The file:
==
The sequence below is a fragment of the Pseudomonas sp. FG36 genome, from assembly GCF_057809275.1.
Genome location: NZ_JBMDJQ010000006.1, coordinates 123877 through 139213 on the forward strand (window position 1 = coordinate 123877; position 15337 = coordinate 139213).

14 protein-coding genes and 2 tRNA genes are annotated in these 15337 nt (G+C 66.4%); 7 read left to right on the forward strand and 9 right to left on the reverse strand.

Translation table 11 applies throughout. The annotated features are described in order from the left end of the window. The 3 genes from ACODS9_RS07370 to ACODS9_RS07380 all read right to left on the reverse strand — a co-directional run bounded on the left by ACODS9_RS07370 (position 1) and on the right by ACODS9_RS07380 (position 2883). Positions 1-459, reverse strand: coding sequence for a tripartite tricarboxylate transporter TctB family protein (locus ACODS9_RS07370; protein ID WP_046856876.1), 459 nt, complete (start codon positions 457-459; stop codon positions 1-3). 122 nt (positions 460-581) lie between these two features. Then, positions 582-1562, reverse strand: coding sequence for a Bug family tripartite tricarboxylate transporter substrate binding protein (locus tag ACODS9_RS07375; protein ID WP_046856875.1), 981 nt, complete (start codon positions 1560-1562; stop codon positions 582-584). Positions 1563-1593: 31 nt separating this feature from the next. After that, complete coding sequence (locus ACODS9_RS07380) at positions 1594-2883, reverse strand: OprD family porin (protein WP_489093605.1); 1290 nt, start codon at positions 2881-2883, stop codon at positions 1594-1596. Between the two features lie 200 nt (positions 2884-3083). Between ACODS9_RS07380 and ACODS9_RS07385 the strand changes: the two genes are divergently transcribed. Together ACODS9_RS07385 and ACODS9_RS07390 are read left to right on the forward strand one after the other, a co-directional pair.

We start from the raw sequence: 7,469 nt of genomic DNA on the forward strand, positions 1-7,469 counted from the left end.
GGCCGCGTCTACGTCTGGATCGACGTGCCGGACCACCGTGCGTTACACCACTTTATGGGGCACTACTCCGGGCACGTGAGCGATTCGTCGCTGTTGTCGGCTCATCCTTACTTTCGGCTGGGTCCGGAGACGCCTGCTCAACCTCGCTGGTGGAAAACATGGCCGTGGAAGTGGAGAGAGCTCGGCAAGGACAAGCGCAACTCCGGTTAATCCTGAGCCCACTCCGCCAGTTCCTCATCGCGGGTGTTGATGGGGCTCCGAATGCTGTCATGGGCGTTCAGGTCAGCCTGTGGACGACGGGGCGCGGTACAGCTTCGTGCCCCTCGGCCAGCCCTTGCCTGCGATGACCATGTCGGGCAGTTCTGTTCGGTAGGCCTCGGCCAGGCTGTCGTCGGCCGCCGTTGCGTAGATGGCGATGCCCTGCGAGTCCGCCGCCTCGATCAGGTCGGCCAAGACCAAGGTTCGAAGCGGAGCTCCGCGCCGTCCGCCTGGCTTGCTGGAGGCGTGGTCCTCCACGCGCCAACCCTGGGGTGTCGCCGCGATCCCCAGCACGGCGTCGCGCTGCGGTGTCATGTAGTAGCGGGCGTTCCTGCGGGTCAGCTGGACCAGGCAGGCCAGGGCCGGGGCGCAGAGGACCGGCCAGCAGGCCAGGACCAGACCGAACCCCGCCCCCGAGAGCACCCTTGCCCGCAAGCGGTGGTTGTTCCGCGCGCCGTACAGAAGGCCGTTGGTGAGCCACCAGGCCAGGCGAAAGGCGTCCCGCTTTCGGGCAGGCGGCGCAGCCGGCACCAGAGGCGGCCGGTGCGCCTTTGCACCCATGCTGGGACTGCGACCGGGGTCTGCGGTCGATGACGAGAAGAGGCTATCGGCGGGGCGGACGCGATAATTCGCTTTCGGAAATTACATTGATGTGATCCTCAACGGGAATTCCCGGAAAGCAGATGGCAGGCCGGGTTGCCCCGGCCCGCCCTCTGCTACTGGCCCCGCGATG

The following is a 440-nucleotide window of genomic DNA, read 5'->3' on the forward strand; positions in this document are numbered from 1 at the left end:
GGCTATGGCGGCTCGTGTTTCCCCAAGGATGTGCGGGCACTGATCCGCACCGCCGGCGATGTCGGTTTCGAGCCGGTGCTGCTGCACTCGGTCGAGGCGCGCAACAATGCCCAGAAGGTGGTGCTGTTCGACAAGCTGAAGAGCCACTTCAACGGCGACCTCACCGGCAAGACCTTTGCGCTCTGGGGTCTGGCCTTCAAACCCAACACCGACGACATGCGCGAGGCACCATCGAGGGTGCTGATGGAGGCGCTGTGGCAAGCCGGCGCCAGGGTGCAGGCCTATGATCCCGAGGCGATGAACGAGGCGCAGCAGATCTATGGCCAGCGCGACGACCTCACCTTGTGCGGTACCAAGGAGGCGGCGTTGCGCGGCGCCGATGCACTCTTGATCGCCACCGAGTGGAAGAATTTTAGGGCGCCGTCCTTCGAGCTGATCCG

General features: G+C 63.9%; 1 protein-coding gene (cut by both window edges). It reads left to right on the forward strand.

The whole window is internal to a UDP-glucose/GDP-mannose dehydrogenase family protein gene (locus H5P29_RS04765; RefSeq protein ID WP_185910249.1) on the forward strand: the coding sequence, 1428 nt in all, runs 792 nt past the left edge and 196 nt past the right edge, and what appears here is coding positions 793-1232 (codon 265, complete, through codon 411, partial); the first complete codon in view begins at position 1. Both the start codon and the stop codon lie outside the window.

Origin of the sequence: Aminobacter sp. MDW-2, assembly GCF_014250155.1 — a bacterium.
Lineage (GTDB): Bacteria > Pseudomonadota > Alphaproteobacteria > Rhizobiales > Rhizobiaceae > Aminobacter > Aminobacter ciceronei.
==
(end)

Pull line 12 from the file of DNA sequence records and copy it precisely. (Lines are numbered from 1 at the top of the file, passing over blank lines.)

Lineage (GTDB): Bacteria > Pseudomonadota > Alphaproteobacteria > Rhizobiales > Rhizobiaceae > Aminobacter > Aminobacter ciceronei.